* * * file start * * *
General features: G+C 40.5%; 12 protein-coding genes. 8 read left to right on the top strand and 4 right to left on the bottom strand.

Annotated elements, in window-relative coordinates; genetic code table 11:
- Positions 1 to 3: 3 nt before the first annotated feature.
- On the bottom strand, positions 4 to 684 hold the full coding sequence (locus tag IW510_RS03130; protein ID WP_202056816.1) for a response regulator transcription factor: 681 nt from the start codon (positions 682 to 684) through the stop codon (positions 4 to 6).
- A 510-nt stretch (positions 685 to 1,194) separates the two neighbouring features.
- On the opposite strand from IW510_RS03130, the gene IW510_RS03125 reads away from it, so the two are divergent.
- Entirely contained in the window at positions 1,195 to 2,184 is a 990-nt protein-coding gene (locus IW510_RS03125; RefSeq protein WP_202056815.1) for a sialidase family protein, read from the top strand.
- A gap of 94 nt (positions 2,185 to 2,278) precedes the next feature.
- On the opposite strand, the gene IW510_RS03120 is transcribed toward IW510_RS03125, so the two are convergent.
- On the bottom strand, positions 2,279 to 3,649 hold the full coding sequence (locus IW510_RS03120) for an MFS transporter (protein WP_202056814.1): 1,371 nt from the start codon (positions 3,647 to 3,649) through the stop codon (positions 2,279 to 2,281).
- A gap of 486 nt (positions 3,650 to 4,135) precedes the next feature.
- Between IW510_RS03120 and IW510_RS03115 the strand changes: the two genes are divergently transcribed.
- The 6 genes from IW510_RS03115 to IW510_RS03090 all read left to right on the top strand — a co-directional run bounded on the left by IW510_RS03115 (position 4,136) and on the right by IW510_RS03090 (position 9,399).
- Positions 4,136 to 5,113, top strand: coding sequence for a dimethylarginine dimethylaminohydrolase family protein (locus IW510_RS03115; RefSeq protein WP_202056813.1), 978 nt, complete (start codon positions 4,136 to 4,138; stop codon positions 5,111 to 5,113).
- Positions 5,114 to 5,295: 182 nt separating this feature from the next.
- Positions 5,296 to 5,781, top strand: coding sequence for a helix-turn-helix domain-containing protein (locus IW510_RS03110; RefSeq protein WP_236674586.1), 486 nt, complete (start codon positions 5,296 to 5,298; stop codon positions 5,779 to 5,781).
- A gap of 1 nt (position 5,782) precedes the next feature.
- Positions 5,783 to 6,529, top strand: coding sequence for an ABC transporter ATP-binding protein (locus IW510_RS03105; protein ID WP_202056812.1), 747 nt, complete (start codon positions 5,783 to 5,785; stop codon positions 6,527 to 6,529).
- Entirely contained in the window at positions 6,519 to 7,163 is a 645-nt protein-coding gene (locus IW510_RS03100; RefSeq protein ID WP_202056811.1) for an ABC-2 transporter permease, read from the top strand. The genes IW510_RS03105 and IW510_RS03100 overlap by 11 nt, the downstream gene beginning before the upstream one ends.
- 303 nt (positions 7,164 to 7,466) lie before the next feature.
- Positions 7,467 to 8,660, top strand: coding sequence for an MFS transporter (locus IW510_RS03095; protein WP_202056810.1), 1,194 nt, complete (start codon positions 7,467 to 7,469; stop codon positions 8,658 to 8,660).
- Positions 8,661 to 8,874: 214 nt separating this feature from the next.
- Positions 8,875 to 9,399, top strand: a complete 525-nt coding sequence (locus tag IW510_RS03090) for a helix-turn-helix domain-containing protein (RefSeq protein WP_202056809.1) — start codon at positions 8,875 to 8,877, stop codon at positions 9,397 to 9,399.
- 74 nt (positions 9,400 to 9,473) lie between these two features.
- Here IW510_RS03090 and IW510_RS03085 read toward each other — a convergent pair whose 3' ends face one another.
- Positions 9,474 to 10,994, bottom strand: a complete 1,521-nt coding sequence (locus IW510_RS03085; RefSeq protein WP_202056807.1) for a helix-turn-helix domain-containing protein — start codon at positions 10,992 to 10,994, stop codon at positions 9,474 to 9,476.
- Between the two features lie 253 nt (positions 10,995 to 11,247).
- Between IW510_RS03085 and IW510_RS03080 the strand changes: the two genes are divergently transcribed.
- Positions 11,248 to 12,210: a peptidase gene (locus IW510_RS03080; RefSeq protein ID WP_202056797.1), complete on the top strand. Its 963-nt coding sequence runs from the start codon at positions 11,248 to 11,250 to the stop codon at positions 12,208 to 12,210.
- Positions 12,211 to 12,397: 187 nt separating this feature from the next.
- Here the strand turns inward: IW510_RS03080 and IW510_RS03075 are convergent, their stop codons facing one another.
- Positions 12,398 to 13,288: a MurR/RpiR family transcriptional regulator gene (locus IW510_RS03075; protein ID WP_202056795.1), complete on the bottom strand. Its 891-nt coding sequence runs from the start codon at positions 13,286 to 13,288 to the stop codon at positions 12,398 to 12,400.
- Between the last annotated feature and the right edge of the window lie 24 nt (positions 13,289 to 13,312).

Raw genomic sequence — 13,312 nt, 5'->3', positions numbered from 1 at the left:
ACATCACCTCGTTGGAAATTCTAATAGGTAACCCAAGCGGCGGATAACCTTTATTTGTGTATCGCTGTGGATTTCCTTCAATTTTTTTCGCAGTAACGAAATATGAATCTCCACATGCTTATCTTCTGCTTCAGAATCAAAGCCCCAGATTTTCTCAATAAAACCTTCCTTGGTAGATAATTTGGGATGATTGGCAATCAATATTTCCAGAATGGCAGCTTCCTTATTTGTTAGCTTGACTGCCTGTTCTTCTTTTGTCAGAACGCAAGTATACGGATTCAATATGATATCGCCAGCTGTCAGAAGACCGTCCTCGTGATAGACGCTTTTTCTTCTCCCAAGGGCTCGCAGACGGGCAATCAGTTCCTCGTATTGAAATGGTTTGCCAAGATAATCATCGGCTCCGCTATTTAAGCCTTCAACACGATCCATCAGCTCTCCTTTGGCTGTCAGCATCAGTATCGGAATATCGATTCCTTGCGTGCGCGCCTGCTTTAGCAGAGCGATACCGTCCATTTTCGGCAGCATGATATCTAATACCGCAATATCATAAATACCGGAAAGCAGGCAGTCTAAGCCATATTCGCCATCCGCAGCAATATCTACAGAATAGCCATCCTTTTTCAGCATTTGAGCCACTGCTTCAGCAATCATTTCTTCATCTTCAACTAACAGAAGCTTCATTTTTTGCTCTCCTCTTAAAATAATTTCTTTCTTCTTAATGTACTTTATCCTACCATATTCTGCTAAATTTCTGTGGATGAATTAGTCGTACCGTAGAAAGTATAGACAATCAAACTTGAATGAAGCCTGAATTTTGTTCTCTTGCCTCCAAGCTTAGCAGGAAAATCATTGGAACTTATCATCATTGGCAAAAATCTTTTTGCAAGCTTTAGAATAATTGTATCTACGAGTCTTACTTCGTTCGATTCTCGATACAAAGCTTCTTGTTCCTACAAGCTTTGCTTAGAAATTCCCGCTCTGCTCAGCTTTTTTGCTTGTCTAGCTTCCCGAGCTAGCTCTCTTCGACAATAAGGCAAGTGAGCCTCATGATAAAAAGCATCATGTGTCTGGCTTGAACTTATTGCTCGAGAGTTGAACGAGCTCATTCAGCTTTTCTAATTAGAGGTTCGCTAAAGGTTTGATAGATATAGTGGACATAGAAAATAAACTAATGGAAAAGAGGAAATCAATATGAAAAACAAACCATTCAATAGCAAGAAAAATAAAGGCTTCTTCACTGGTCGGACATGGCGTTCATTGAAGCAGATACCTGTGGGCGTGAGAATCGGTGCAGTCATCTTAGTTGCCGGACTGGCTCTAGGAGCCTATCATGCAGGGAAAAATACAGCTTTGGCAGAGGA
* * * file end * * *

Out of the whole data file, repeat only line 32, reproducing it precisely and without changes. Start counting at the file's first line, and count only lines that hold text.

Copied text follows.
- Positions 12,398 to 13,288: a MurR/RpiR family transcriptional regulator gene (locus IW510_RS03075; protein ID WP_202056795.1), complete on the bottom strand. Its 891-nt coding sequence runs from the start codon at positions 13,286 to 13,288 to the stop codon at positions 12,398 to 12,400.